Project SOS aims to advertise safe-driving in New Zealand to reduce the growing number of fatal road accidents among China, India, Germany and Australia self-driving tourists. After analysing the case study on “Every 15 Minutes” advertising campaign to reduce drunk driving accidents in America, we learnt that taglines and multisensory advertising approach are effective in promoting self-driving safety. Hence, our project wishes to complement existing road safety campaigns in NZ through our strategies, “Stay Safe” Smartphone application and “Rest to be Safe” Rest Stops.
These aim to promote safe driving for CIGATs by targeting the root causes of road crashes – driver fatigue and unfamiliarity with road conditions respectively. “Every 15 Minutes” campaign is a government effort to advertise to reduce the fatality of drunk driving among high school students aged 14-18 years old. 1 in 5 drivers aged 16 to 20 who exceeded the legal alcohol limit of blood alcohol content above 0. 08%, is involved in fatal drunk-driving accidents. Excessive alcohol reduces the alertness of drivers and hence causes car crashes. Due to the lack of driving experience to counter new situations, teen drivers are 17 times more likely to die in car crashes when they exceed the BAC of 0. 08%. Thus, “Every 15 minutes” targets high school students through a two-day outdoor learning programme, utilizing simulations and posters. This influences them to consider the deadliness of drunk-driving through visuals and experiential learning. Many youths believe excessive alcohol influence is harmless and that they are able to drive safely after drinking. The Alcohol Impairment Goggles, designed to stimulate excessive alcohol’s effects on vision, allows sober youths to experience the repercussions of drunk driving, such as losing control of basic motor coordination. Therefore, students understand that they cannot drive safely under excessive alcohol influence after experiencing physical limitations of being drunk.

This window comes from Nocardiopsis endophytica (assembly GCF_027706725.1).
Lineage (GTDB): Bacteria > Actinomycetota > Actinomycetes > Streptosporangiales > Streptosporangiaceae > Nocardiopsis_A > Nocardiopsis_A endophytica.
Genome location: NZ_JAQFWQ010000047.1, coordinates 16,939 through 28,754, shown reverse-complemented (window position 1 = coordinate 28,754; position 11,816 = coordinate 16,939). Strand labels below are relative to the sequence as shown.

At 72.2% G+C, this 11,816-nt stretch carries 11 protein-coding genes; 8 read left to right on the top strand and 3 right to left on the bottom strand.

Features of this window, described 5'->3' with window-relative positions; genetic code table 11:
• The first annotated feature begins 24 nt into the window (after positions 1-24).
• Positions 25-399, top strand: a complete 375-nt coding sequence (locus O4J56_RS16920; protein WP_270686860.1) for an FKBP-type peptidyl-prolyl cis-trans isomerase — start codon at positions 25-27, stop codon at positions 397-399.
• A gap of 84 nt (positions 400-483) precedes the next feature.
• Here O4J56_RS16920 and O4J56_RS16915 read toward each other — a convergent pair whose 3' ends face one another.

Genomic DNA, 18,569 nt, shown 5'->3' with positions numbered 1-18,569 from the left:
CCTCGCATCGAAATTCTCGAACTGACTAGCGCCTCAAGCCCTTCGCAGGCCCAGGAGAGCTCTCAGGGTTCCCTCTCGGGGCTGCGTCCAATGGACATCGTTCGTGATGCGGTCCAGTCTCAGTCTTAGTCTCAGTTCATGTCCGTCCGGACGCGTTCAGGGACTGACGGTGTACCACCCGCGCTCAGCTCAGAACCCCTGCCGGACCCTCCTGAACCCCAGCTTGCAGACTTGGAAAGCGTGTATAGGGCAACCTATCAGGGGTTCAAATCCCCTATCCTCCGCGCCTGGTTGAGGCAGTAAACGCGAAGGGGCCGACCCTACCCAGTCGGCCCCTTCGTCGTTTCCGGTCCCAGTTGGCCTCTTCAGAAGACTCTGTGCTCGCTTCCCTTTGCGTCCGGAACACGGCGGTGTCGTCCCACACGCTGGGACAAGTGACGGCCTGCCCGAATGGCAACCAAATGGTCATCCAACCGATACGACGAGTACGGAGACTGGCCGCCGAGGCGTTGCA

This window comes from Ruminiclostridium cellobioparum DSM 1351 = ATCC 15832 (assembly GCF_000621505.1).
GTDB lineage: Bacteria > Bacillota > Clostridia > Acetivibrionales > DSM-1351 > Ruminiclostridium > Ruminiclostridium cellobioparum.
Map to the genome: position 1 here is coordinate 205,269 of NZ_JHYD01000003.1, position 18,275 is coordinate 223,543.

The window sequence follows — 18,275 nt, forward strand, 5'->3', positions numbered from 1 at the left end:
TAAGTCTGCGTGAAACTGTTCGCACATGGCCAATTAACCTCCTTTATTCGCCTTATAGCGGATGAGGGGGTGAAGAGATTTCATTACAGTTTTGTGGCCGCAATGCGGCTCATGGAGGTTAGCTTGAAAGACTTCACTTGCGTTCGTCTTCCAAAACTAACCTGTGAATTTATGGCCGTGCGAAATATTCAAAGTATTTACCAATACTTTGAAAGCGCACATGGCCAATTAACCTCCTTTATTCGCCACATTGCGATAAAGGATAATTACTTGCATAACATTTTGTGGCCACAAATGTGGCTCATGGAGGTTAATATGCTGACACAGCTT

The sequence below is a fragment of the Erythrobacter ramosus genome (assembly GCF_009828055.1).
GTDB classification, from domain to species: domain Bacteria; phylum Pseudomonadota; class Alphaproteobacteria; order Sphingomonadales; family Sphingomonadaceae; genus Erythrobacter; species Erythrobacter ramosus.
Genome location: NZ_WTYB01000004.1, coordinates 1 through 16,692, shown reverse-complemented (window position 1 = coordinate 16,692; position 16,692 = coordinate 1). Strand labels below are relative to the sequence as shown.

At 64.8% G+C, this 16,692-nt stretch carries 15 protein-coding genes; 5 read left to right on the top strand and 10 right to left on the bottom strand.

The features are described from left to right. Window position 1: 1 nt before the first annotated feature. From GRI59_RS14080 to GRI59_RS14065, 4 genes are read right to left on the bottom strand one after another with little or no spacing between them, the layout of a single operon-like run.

Moreover, a simulated drunk-driving crash is conducted in school, involving actual firefighters and paramedics as rescuers, and props such as cars and bloody makeup on actors were used to make the simulation look realistic. The gory simulations induced shock in students, allowing them to understand that drunk-driving can lead to loss of lives. Students will remember the deadly consequences of drunk-driving as hands-on activities help in the retention of up to 75% information as compared to learning through lecture where retention rate is only 5%. Thus, this effectively deters drunk-driving behaviours among students. From the simulations, we learnt that the use of multi-sensory advertising approach appeals to our target audiences’ sense of sight, hearing and touch, providing a more realistic first-hand experience of a drunk-driving scenario. Usage of real-world simulations enables an immediate application of their knowledge on the dangers of drunk-driving in their lives. Posters utilize gruesome images, portraying the tragedy of alcohol-induced fatal car crashes. This prompts teenagers to not drunk-drive to avoid an undesirable death as humans are less accepting of dying with pain and suffering. Since approximately 1/5 of Americans are afraid of dying, powerful taglines such as “Every 15 minutes” captivate teenagers’ attention by conveying a sense of urgency that a life is taken away every 15 minutes. Furthermore, their actions are not limited to themselves as implications of the car crash extends to the emotional trauma faced by the drivers’ family. This translates into the fear of them becoming the next victim which may cause grief to their family. Hence, we learnt that posters and taglines associating with death strongly resonates with one’s inner fear of dying, deterring them to drunk-drive.
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